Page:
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Semi 1: Here’s the ten qualifiers!

Semi 1: Here’s the ten qualifiers!

There were a few surprises along the way, but tonight Europe (and Australia) selected its ten qualifiers from the first semi-final of ESC 2019!

Here are the lucky ten and the halves of the final they drew at the press conference afterwards:

FIRST HALF
Cyprus
Czech Republic
Greece
San Marino
Slovenia

SECOND HALF
Australia
Belarus
Estonia
Iceland
Serbia

And for the record, in terms of the escgo! team’s predictions, Martin got 8/10, Felix got 7/10 and Shi got 7/10.

Now let’s see what the second semi-final brings!

Visit our Eurovision Chat!

Join the Chat!

Visit our Eurovision Chat!

Join the Chat!

The View from Tel Aviv: I’m coming home

Home. It’s not just the name of the Israeli entry – it’s a state of mind. Having been in Israel for eleven days now, Shi takes stock on what the Eurovision-at-home experience has meant to her so far.

read more

Meet the twelve finalists in SongHunt 2019!

We’re proud to introduce the twelve national finalists that have battled through the heats, quarter-finals and semi-finals for their big chance at SongHunt glory. Read, watch, listen, and vote for your favourite!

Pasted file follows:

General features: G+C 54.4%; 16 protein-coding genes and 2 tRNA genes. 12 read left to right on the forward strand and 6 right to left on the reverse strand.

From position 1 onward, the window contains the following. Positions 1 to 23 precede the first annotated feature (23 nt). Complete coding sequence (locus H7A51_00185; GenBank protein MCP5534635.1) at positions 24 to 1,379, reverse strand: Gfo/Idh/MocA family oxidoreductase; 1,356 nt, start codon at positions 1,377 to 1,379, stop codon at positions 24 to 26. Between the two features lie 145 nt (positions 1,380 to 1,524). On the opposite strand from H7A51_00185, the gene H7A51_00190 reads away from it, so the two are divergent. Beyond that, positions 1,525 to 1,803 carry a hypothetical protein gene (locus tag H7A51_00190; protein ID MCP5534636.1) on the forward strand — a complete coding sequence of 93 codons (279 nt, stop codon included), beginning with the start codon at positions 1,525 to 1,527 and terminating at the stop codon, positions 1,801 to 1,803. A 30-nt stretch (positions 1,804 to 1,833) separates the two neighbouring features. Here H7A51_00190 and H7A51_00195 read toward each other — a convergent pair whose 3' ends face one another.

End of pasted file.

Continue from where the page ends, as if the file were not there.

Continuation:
read more

Five things to look out for as rehearsals begin

Rehearsals for the 2019 Eurovision Song Contest begin on Saturday. But what in particular should the assembled fan media be watching out for as the 41 participating countries take to the stage for the first time? We take a closer look!

read more

The View from San Francisco: Another Summer Night

In the second part of her ESC 2019 review, Shi looks at the differing arcs of the returning artists, what made Duncan’s winning reprise so special – and the delegations that made things unnecessarily hard for themselves…

read more
 escgo! on Twitter

Our chatroom's favourites tonight were... Ana Soklič in Slovenia and Go-A in Ukraine. Are we getting mainstream in our old age?! 😯 #ema2020 #vidbir2020

Jakob Karlberg. Where Lake Malawi meets Lake Mälaren. #melfest
https://t.co/KA2UK1RQlt

Tone Damli 🇳🇴
KaYra 🇱🇹
Faith Kakembo 🇸🇪
Akuvi 🇳🇴
TOKIONINE 🇦🇲
Monika Marija 🇱🇹
Didrik & Emil 🇳🇴
Renate 🇪🇪
Kristin Husøy 🇳🇴
MEANDI 🇱🇹
Matti Matt 🇮🇸
Raylee 🇳🇴

What do these people have in common? They need YOUR votes in Heat 3 of SongHunt 2020! Vote now:

https://t.co/4lwhvBadG3

Load more tweets...